Jim Harrington posted:
YLB - So what's in there? Capacitors and rectifier & voltage regulator?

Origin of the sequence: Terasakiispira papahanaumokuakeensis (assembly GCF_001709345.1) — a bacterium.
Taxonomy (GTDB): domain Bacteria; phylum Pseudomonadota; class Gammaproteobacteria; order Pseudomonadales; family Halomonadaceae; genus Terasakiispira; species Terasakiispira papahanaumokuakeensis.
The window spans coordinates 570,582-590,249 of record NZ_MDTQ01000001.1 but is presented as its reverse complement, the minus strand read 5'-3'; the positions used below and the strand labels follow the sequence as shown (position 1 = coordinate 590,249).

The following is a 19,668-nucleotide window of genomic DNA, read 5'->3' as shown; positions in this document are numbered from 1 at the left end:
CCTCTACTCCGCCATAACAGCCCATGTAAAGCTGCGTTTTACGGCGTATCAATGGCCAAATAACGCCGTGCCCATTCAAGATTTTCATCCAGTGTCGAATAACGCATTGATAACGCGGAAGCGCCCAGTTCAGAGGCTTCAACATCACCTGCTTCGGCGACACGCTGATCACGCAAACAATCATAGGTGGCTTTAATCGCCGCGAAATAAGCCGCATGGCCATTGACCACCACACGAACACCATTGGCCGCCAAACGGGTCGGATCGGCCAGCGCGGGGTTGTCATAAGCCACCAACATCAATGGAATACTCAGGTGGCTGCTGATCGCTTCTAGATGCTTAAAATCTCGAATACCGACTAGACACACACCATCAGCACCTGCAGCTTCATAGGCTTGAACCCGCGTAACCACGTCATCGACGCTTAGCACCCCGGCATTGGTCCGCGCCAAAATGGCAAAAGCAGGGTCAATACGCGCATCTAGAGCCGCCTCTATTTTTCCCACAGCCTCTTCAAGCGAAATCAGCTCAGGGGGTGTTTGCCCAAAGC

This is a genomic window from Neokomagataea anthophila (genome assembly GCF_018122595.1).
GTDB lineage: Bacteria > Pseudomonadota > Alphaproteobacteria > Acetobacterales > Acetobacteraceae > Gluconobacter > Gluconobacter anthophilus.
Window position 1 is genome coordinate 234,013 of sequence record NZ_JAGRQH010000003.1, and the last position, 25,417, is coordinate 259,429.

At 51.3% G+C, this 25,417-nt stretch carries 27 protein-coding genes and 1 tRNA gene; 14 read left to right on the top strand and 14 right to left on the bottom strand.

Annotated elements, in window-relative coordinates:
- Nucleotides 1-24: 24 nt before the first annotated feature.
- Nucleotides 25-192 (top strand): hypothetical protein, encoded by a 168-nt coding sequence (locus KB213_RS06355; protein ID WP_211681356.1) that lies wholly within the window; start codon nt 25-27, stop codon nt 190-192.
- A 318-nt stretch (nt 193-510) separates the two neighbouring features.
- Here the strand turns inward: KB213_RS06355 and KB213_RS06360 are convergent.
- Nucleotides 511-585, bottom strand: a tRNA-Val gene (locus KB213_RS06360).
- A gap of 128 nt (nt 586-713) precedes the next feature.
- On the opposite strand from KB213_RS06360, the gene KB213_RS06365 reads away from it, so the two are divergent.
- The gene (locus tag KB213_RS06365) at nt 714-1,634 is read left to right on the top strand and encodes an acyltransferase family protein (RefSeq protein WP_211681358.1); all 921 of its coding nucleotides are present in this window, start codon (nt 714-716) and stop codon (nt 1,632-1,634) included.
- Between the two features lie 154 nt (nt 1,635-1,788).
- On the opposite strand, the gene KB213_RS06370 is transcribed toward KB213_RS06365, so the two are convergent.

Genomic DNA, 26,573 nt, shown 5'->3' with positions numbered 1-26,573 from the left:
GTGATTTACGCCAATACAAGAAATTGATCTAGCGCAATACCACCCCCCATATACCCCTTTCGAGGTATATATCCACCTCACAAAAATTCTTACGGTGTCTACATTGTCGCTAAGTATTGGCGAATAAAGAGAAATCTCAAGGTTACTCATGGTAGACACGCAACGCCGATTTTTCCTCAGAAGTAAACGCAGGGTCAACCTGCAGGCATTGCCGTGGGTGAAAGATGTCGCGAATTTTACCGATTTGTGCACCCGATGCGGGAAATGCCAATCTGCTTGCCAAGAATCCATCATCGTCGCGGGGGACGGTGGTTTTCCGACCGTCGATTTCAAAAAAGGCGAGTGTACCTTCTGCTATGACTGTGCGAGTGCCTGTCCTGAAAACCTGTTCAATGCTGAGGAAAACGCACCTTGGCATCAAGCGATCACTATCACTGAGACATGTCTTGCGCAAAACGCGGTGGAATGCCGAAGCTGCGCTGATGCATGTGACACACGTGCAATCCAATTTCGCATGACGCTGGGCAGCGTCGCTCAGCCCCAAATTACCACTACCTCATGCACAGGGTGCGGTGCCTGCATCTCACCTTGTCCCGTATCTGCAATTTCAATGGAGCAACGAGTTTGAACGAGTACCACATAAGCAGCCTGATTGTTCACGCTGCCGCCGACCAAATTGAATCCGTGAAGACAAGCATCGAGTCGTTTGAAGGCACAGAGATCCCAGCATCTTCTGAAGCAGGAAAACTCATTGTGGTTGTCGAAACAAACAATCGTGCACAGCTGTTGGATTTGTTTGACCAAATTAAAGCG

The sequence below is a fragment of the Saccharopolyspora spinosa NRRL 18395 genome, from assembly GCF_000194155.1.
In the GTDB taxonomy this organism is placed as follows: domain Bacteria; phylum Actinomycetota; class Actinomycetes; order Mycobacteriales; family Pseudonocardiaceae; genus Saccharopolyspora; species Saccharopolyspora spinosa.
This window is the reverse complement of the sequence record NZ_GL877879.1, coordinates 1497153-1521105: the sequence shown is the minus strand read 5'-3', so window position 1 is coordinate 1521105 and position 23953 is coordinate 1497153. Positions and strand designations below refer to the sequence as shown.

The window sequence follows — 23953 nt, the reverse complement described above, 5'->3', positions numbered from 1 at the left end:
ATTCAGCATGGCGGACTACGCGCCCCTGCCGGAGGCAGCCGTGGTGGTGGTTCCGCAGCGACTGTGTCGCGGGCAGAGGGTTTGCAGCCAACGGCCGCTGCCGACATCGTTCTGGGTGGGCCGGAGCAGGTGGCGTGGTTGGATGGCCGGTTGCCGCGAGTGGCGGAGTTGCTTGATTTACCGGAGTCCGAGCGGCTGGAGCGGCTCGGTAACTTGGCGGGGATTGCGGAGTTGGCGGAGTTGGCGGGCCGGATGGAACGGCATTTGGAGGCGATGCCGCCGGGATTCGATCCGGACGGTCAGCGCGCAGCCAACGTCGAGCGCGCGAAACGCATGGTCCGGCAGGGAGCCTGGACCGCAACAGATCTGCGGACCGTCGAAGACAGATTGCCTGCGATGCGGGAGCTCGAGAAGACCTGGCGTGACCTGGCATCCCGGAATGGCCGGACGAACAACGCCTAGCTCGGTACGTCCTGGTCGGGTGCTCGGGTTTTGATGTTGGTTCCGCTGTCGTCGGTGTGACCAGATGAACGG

Quite a lot of stuff. Obviously, there's a supercap, need that to store the energy. I first use a linear regulator to charge the supercap to 5 volts. Since the supercap rated at 5.4 volts, and the RailSounds board needs around 7 volts minimum, it's obvious that I can't simply use that voltage to power the battery output directly. So, there's a second switching boost regulator to generate 8 volts for the output. There's a good reason for the two regulators. My boost regulator will continue to supply the 8 volts until the supercap discharges to around 2 volts, so I get to use a majority of the stored energy in the capacitor for power. If I assume 19 joules of energy when charged to 5V, and 3 joules of energy when charged to 2 volts, I got to use a vast majority of the energy in the cap, 16 joules. If I were to simply charge two supercaps in series and use the voltage directly, I'd only get to use a much smaller fraction of the stored energy as when the two series caps discharged to 7 volts, I'd be done. That also only allowed me to use about half the stored energy in the capacitors. That's the way other supercap based backup batteries are configured. The more efficient use of the stored energy allows me to make a smaller package with only one supercap. That allows the YLB to easily able to fit into the form factor of a 9V flat battery. Actually, it's considerably thinner than the flat battery.